on-line book icon

table of contents

National Military Park
NPS logo

United States Monument
The United States Monument, erected 1909.

THE BATTLE OF KINGS MOUNTAIN on October 7, 1780, was an overwhelming blow struck by American patriots against British forces engaged in the relentless Southern Campaign of the American Revolution. The military importance of this sharp engagement was described in strong and realistic terms by Sir Henry Clinton, then commander in chief of the British forces in North America. He spoke of the battle as "an Event which was immediately productive of the worst Consequences to the King's affairs in South Carolina, and unhappily proved the first Link of a Chain of Evils that followed each other in regular Succession until they at last ended in the total loss of America."

Kings Mountain was a surprising action that halted the triumphant northward movement of Lord Cornwallis, British commander in the South, who had undertaken to subdue that section in a final effort to end the Revolution. Though far removed from the main course of the Revolution, the hardy southern Appalachian frontiersmen rose quickly to their own defense at Kings Mountain and brought unexpected defeat to Cornwallis' Tory invaders under Maj. Patrick Ferguson. With this great patriot victory came an immediate turn of events in the war in the South. Cornwallis abandoned his foothold in North Carolina and withdrew to a defensive position in upper South Carolina to await reinforcement. His northward march was thus delayed until January 1781, giving patriot forces an opportunity to organize a new offensive in the South. After Kings Mountain there also came a sharp upturn of patriot spirit in the Southern Piedmont which completely unnerved the Tory organization in the region. This renewed patriot resistance led eventually to the American victory at Yorktown in 1781. The engagement at Kings Mountain was not only a memorable example of the individual valor of the American frontier fighter, but also of the deadly effectiveness of his hunting rifle.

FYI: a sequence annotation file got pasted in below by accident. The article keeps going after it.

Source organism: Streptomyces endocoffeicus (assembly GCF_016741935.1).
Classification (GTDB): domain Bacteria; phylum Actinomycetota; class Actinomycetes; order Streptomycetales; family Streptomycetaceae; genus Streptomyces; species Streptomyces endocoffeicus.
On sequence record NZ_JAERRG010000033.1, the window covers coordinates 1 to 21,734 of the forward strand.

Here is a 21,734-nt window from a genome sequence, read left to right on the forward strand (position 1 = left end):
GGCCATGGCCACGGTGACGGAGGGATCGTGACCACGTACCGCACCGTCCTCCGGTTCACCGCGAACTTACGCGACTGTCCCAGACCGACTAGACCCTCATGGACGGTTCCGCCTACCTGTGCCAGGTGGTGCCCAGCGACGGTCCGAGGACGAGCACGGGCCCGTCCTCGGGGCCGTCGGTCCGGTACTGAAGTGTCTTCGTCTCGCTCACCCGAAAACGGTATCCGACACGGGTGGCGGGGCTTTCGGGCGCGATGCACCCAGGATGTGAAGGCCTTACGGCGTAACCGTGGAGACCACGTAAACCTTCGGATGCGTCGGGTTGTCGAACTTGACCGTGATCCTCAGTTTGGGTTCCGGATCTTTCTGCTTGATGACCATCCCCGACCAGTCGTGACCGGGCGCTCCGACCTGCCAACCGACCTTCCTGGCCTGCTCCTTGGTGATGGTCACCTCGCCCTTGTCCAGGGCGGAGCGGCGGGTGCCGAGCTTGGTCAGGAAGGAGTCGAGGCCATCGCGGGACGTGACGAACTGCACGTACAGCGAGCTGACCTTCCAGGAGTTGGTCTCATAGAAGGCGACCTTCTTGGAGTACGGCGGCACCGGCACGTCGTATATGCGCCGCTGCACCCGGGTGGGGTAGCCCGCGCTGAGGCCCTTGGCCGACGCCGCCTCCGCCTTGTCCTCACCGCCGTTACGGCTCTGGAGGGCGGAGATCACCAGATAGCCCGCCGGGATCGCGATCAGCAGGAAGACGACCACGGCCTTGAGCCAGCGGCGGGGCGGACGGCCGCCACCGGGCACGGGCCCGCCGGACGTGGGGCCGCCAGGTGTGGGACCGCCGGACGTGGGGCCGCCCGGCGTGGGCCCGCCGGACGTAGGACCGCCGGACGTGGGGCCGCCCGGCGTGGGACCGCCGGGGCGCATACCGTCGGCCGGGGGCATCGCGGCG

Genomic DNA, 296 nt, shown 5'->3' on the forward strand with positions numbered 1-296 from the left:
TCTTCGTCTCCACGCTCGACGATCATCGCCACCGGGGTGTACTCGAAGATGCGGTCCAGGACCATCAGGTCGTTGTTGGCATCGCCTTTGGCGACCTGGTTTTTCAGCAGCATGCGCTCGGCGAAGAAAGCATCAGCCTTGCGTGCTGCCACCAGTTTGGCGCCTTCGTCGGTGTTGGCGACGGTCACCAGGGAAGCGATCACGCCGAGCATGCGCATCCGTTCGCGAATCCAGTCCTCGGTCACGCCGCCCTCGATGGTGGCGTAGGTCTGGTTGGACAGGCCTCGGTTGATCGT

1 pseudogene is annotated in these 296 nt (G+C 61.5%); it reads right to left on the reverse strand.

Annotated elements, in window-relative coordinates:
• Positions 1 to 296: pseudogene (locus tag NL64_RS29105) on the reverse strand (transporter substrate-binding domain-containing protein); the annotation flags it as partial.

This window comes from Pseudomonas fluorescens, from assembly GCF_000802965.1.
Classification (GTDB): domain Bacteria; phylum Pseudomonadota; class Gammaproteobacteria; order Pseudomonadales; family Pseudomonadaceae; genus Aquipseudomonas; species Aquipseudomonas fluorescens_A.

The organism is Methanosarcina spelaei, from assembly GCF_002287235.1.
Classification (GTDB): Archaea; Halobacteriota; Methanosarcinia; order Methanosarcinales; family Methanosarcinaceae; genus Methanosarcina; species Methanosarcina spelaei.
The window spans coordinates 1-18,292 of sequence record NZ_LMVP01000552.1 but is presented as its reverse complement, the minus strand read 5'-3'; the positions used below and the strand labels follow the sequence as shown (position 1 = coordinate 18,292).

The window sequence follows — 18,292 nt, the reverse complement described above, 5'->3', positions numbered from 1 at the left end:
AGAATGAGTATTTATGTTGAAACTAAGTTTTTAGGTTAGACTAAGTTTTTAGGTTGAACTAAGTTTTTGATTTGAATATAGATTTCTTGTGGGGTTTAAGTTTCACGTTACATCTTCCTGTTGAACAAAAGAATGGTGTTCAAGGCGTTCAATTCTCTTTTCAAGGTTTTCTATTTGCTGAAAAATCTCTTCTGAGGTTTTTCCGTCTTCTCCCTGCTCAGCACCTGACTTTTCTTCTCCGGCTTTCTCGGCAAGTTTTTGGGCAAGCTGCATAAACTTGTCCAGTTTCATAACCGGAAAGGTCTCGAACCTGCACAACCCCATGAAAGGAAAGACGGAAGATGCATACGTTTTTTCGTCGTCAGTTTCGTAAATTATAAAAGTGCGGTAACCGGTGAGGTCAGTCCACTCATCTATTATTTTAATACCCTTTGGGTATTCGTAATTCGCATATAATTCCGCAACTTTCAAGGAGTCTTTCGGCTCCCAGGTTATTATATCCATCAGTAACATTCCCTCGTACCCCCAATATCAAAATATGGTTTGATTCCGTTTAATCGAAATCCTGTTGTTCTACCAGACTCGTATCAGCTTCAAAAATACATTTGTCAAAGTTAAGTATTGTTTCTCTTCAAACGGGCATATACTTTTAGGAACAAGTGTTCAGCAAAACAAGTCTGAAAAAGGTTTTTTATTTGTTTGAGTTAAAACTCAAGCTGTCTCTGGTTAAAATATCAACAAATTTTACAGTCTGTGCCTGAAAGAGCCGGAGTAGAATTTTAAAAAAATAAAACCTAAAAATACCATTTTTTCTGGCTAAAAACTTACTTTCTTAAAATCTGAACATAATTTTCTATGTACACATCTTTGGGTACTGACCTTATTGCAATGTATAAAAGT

Sir Henry Clinton
Sir Henry Clinton, commander in chief of British Forces in America during the Southern Campaign.
Courtesy New York Historical Society.

The War in the South Begins

At the outbreak of the American Revolution in 1775 the struggle between the American patriots and British forces was fought mainly in the New England and Middle Atlantic colonies. The driving of the royal governors from North and South Carolina soon revealed to the British the importance of holding the southern provinces. Early in 1776 the British War Office sent a combined military and naval expedition to the coast of the Carolinas in an effort to restore the King's authority. Hopes of gaining a foothold in North Carolina were quickly shattered. Patriot militia decisively defeated loyalists of the Cape Fear area on February 27, at the Battle of Moores Creek Bridge. Sir Henry Clinton, who had landed a small force near Wilmington, withdrew from the State. Clinton, and the British fleet under Sir Peter Parker, then undertook the conquest of Charleston, S. C. The successful defense of Fort Moultrie, on Sullivan's Island, at the entrance to Charleston Harbor, closed with the brilliant American victory of June 28. Thoroughly discouraged, the British expedition left the South and the first attempt to conquer it ended in failure.


top of page

History  |   Links to the Past  |   National Park Service  |   Search  |   Contact

Last Modified: Mon, Dec 2 2002 10:00:00 am PDT

ParkNet Home